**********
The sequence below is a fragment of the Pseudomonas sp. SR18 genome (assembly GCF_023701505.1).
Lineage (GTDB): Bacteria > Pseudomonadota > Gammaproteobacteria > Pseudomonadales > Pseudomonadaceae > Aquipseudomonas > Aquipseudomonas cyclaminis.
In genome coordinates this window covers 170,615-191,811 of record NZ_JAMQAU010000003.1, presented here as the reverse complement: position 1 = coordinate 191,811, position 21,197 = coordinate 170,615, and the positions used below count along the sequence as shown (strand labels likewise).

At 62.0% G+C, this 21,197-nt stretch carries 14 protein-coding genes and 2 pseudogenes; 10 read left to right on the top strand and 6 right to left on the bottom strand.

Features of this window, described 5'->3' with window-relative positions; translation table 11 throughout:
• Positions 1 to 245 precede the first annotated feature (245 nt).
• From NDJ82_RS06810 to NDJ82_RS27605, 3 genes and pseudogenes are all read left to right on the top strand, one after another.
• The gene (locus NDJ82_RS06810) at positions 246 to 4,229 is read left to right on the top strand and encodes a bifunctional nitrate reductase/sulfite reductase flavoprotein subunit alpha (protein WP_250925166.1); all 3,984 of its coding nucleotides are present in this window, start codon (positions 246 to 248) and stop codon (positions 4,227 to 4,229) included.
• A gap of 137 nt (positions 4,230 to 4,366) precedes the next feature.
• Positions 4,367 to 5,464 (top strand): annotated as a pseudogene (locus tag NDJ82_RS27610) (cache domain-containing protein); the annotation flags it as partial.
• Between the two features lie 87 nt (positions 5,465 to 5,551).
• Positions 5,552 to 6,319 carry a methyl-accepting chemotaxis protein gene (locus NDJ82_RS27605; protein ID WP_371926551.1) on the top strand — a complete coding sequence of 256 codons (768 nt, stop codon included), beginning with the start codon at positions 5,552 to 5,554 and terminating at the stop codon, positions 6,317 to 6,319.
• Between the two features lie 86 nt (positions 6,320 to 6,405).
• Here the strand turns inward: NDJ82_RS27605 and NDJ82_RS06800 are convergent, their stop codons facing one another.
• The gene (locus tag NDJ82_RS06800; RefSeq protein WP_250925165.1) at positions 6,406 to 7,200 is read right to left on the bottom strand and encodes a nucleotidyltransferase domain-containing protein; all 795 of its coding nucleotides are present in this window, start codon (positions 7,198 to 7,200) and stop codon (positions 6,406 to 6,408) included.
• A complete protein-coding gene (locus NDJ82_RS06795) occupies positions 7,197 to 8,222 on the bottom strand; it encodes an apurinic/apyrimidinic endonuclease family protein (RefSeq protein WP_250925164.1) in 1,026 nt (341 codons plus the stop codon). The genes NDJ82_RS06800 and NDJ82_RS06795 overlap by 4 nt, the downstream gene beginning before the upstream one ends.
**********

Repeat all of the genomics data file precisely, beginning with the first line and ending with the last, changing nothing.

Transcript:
The sequence below is a fragment of the Pseudomonas sp. SR18 genome (assembly GCF_023701505.1).
Lineage (GTDB): Bacteria > Pseudomonadota > Gammaproteobacteria > Pseudomonadales > Pseudomonadaceae > Aquipseudomonas > Aquipseudomonas cyclaminis.
In genome coordinates this window covers 170,615-191,811 of record NZ_JAMQAU010000003.1, presented here as the reverse complement: position 1 = coordinate 191,811, position 21,197 = coordinate 170,615, and the positions used below count along the sequence as shown (strand labels likewise).

At 62.0% G+C, this 21,197-nt stretch carries 14 protein-coding genes and 2 pseudogenes; 10 read left to right on the top strand and 6 right to left on the bottom strand.

Features of this window, described 5'->3' with window-relative positions; translation table 11 throughout:
• Positions 1 to 245 precede the first annotated feature (245 nt).
• From NDJ82_RS06810 to NDJ82_RS27605, 3 genes and pseudogenes are all read left to right on the top strand, one after another.
• The gene (locus NDJ82_RS06810) at positions 246 to 4,229 is read left to right on the top strand and encodes a bifunctional nitrate reductase/sulfite reductase flavoprotein subunit alpha (protein WP_250925166.1); all 3,984 of its coding nucleotides are present in this window, start codon (positions 246 to 248) and stop codon (positions 4,227 to 4,229) included.
• A gap of 137 nt (positions 4,230 to 4,366) precedes the next feature.
• Positions 4,367 to 5,464 (top strand): annotated as a pseudogene (locus tag NDJ82_RS27610) (cache domain-containing protein); the annotation flags it as partial.
• Between the two features lie 87 nt (positions 5,465 to 5,551).
• Positions 5,552 to 6,319 carry a methyl-accepting chemotaxis protein gene (locus NDJ82_RS27605; protein ID WP_371926551.1) on the top strand — a complete coding sequence of 256 codons (768 nt, stop codon included), beginning with the start codon at positions 5,552 to 5,554 and terminating at the stop codon, positions 6,317 to 6,319.
• Between the two features lie 86 nt (positions 6,320 to 6,405).
• Here the strand turns inward: NDJ82_RS27605 and NDJ82_RS06800 are convergent, their stop codons facing one another.
• The gene (locus tag NDJ82_RS06800; RefSeq protein WP_250925165.1) at positions 6,406 to 7,200 is read right to left on the bottom strand and encodes a nucleotidyltransferase domain-containing protein; all 795 of its coding nucleotides are present in this window, start codon (positions 7,198 to 7,200) and stop codon (positions 6,406 to 6,408) included.
• A complete protein-coding gene (locus NDJ82_RS06795) occupies positions 7,197 to 8,222 on the bottom strand; it encodes an apurinic/apyrimidinic endonuclease family protein (RefSeq protein WP_250925164.1) in 1,026 nt (341 codons plus the stop codon). The genes NDJ82_RS06800 and NDJ82_RS06795 overlap by 4 nt, the downstream gene beginning before the upstream one ends.